The top right panel of figure 2 depicts the mean responses to dividend payouts. We show mean net withdrawals for the zero-dividend group and for the mean level of dividends within each of the ten positive-dividend deciles. The figure again shows a positive relationship between dividends and net withdrawals. Note that the mean behavior is to contemporaneously withdraw most, but not all, of a relatively large dividend. (This could be consistent with a mental accounting practice in which the large dividends that result from cash acquisitions, for example, are treated not like ordinary dividends but rather as principal to be reinvested.)

The bottom two panels provide an initial look at the effect of total returns, again at the median and at the mean. The contrast with the picture for dividends confirms the CEX results: the effect of total returns appears to be much smaller. The bottom left panel shows that regardless of the level of total returns, the median contemporaneous net withdrawal is zero. The bottom right panel shows that, at the mean, very large total returns engender net withdrawals, and very low total returns net inflows. There is no clear effect in the intermediate range.

Table 6 reports regression estimates of the effects of contemporaneous dividends and total returns on the rate of withdrawals. The first three specifications include linear effects only; we then confirm the additional structure suggested in the figures using a piecewise linear specification. Specifically, we allow for a differential effect when dividends are in the top decile and a differential effect when total returns (primarily capital gains) are smaller than 2.5 percent in absolute value. Again suppressing the household i subscripts,


It may be helpful to interpret the coefficients explicitly. Regression 6-1 indicates that, on average, investors have a propensity to contemporaneously withdraw dividends of about 0.35. Regression 6-2 shows an average propensity to contemporaneously withdraw total returns of 0.02. Regression 6-3 shows that, for a given contemporaneous total return, investors have a 0.35 higher propensity to withdraw from the dividends component than from the capital gains component. Because the propensity to withdraw from contemporaneous total returns is almost zero, this also means that the total propensity to withdraw from dividends is around 0.35, as in the first regression. Although direct comparisons are not appropriate, it is interesting that these coefficients are of the same order of magnitude as the effects of dividends and capital gains on total consumption that we estimated in the CEX data (tables 2 and 3). And again, what is most striking is not that the coefficient on capital gains is so small, but that the coefficient on dividends is so large.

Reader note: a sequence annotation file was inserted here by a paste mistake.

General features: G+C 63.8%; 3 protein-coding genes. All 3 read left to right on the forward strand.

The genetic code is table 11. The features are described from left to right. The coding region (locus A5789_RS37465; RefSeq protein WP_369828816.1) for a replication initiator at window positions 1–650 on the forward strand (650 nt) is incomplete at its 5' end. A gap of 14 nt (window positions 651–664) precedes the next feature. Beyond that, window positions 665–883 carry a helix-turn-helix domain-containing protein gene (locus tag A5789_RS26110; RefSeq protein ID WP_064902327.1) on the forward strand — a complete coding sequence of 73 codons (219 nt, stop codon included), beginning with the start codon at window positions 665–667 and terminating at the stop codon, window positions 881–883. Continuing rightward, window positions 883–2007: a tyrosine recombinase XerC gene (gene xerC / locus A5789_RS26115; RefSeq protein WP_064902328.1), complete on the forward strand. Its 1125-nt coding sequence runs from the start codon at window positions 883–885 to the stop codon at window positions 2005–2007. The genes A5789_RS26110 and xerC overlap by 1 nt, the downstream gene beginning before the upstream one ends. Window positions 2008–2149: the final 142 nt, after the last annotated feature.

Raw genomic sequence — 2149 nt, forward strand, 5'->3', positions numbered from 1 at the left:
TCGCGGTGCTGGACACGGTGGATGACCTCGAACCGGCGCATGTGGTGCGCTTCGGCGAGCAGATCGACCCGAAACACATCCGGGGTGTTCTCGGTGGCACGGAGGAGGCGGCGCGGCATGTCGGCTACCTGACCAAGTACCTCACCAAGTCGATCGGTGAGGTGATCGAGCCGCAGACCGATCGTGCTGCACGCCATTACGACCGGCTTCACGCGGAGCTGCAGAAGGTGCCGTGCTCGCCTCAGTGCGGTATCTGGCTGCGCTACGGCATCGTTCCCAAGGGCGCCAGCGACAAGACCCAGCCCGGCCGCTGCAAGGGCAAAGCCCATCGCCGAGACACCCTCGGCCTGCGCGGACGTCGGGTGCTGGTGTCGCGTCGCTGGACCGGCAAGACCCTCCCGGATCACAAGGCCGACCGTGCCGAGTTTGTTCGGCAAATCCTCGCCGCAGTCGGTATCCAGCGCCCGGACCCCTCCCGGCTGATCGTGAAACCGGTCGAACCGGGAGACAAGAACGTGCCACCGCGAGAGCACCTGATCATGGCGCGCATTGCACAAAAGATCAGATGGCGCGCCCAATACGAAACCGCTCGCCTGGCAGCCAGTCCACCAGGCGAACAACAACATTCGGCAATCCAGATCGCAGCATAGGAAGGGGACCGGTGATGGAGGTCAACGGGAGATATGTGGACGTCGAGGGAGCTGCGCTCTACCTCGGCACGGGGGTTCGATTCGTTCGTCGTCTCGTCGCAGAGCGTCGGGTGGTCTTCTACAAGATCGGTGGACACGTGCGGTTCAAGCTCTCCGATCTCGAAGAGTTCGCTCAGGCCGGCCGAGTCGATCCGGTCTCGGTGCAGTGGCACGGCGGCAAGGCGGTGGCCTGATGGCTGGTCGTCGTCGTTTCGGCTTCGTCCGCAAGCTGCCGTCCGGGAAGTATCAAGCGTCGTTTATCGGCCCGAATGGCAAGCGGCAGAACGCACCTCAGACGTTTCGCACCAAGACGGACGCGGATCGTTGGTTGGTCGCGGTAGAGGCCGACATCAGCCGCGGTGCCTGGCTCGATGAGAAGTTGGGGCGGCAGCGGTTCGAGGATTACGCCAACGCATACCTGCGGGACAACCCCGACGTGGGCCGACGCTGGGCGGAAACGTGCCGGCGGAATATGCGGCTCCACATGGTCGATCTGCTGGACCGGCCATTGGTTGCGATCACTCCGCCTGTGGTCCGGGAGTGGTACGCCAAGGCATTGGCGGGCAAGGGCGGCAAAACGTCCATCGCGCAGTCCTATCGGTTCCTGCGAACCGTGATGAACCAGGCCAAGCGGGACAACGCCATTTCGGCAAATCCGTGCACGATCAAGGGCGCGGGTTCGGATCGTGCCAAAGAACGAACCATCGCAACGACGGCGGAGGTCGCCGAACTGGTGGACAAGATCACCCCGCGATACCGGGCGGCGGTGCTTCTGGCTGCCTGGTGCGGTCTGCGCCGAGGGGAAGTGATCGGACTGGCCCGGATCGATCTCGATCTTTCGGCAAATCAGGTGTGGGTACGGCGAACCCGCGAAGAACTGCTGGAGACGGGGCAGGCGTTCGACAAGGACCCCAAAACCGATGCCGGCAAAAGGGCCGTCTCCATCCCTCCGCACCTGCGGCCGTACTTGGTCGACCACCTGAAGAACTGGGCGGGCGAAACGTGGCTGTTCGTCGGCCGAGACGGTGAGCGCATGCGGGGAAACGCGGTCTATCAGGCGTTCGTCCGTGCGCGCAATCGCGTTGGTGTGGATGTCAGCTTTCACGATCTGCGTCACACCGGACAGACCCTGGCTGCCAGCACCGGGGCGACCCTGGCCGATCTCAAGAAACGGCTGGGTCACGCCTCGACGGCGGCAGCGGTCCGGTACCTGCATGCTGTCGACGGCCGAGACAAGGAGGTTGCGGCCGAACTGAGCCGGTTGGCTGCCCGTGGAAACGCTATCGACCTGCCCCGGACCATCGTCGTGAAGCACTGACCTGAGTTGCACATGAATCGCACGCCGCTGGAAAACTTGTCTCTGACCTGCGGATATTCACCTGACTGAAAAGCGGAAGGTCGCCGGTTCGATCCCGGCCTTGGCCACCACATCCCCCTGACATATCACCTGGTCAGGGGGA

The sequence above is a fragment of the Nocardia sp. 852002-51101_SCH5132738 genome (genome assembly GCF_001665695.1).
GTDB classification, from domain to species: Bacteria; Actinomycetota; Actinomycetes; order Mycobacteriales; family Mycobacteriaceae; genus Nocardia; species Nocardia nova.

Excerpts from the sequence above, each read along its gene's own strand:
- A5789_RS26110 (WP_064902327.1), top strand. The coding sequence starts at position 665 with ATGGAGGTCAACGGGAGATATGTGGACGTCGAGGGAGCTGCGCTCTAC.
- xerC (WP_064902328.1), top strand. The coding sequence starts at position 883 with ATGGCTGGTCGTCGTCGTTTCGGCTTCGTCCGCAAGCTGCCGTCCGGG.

As an aside, it may seem that the relatively small coefficient on returns implies that the effect of capital gains on consumption is negligible, but this is not obvious. In fact, because the range between the 10th and the 90th percentile is about thirty times bigger for returns (from -6.13 to 8.28 percent of total assets) than for dividends (from 0.0 to 0.55; see table 5), the point estimates in table 6 suggest that the variation in withdrawals caused by dividends and capital gains may be of roughly similar magnitude. (Of course, we found at best weak effects of total returns in the CEX, and so, unlike in the case of dividends, we are unable to find any strong evidence that capital gains lead to withdrawal-financed consumption.) In any case, given our particular hypotheses, the appropriate focus is on the relative magnitude of the dividend and capital gains effects for a given change in wealth, not on the proportion of withdrawal variance explained by each effect.